Children and Youth in Limbo: A Search for Connections

By Nadia Ehrlich Finkelstein | Go to book overview

7
Family Foster Care: A Multitude of Possibilities

Group living or foster family care for children who cannot live at home with their families: which shall it be? This debate has been going on in the field of child welfare since the recognition that an almshouse was undesirable for children. Charles Loring Brace set a powerful example by taking groups of children out West to place them with farm families who would step forth at each train stop to choose them [ Brace 1872]. A foster family was, and often still is, considered to be a more humane alternative than a large institution. There is in fact a refreshing and challenging dialogue in the literature on how to combine the advantages of both institutional group and foster family care [ Lewis 1987; Maluccio 1987; Arieli and Feuerstein 1987a, 1987b; Polsky 1987; Whittaker 1987].

Over the years family foster care has come under severe attack in the American media. However, it is not the model that deserves attack but rather the indiscriminate use of family foster care without providing adequate screening, supervision, and training of foster parents.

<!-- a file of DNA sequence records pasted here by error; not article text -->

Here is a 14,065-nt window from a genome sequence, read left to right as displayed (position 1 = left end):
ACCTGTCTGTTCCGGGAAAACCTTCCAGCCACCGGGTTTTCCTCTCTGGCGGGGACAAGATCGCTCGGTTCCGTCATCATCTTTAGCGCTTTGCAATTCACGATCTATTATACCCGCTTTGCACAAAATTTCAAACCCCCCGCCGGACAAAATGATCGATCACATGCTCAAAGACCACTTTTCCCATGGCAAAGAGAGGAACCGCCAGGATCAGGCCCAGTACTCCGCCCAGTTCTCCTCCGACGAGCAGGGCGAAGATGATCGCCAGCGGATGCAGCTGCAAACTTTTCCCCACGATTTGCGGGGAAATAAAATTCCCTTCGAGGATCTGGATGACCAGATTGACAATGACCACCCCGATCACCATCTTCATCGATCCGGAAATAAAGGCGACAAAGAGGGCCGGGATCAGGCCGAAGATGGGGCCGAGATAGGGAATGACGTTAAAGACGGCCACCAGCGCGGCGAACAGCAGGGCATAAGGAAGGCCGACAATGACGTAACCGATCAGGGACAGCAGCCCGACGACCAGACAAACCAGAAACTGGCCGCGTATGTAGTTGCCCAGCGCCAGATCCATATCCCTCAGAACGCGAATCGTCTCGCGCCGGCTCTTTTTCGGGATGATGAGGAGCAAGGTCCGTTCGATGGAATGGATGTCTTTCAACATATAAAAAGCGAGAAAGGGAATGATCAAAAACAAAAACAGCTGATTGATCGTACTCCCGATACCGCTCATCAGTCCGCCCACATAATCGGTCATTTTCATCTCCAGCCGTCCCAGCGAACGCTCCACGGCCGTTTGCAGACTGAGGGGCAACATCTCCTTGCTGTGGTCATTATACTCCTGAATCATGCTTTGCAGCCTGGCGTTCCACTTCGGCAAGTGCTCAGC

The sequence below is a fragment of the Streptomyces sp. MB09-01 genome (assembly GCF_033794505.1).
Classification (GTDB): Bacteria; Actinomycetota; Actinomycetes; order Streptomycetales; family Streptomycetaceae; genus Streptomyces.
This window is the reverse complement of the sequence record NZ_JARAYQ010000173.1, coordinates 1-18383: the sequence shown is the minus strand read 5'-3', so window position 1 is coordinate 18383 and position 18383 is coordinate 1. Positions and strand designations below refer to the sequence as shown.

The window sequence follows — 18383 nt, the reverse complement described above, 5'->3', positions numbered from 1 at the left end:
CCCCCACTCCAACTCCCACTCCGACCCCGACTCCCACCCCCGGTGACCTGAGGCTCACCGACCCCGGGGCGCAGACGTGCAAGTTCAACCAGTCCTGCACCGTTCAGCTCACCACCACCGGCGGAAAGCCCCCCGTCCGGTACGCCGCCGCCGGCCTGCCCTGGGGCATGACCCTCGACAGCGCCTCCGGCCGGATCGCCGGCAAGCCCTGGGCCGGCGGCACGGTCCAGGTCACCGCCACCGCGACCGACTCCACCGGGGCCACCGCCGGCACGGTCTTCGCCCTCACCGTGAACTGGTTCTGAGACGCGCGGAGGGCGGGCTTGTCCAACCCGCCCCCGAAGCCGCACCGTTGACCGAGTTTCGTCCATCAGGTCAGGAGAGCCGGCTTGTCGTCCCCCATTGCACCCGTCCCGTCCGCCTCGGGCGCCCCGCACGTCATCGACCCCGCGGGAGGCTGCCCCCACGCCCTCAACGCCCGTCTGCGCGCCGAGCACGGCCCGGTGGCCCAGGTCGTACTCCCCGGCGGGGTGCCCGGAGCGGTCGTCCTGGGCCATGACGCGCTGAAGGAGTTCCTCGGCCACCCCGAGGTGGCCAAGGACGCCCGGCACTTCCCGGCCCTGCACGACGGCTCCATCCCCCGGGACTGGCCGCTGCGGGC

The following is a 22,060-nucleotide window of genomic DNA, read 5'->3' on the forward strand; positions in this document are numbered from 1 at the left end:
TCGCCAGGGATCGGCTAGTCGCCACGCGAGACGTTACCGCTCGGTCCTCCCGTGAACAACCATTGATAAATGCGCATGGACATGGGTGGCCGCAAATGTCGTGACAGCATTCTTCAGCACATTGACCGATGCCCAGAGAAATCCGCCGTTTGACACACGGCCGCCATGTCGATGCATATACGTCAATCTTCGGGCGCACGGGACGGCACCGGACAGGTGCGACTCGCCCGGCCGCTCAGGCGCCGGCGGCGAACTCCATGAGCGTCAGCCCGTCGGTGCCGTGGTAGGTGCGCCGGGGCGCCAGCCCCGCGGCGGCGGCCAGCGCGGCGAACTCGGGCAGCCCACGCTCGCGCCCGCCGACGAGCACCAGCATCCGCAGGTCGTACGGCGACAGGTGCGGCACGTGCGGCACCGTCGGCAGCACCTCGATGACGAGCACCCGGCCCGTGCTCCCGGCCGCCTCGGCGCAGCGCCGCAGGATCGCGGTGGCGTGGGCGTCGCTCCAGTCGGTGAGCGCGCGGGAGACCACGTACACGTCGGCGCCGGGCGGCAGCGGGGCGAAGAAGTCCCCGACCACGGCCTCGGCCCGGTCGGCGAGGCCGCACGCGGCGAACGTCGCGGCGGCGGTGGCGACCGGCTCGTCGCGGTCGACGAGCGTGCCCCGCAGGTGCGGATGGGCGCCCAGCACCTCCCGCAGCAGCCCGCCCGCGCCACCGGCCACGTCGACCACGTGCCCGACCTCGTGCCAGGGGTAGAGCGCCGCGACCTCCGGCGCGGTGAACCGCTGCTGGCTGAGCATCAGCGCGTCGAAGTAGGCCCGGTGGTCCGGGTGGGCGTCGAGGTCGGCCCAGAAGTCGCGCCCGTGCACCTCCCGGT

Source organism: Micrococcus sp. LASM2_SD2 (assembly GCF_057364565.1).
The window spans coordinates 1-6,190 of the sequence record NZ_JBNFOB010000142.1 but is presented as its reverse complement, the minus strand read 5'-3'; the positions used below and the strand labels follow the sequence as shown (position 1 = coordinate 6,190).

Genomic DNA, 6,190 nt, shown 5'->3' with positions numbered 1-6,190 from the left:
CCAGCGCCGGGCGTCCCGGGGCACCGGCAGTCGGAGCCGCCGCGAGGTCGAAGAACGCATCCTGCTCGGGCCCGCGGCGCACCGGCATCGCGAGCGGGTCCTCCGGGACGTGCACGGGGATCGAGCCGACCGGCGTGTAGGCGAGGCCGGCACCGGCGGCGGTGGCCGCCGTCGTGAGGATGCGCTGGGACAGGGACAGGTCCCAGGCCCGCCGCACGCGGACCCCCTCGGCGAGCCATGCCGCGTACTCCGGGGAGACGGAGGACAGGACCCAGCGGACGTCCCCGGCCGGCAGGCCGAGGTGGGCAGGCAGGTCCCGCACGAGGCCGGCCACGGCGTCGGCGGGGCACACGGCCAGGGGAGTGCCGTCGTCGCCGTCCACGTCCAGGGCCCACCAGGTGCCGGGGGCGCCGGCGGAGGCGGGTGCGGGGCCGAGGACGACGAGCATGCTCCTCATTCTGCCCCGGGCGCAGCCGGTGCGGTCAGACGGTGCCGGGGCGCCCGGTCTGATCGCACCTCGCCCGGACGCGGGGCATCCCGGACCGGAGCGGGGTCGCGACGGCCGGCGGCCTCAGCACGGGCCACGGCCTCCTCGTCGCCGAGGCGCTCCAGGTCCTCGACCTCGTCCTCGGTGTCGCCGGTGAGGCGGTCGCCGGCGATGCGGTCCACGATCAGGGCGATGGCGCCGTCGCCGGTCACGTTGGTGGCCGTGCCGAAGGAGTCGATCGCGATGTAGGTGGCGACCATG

If family foster care is considered as part of an array of services, there is room for both institutional and family foster care. Just as institutional care has to identify those services best provided in an institutional setting and find solutions by developing specialized programs to meet the many different needs of the children and youth requiring care, so family foster care needs to develop a range of models and options. The various models of family foster care will share many similarities. Each model, however, has some unique features.

All family foster care programs share certain characteristics. These are described as well as unique program designs to meet needs of specific families, children, and youth. This discussion draws on the major contribu-

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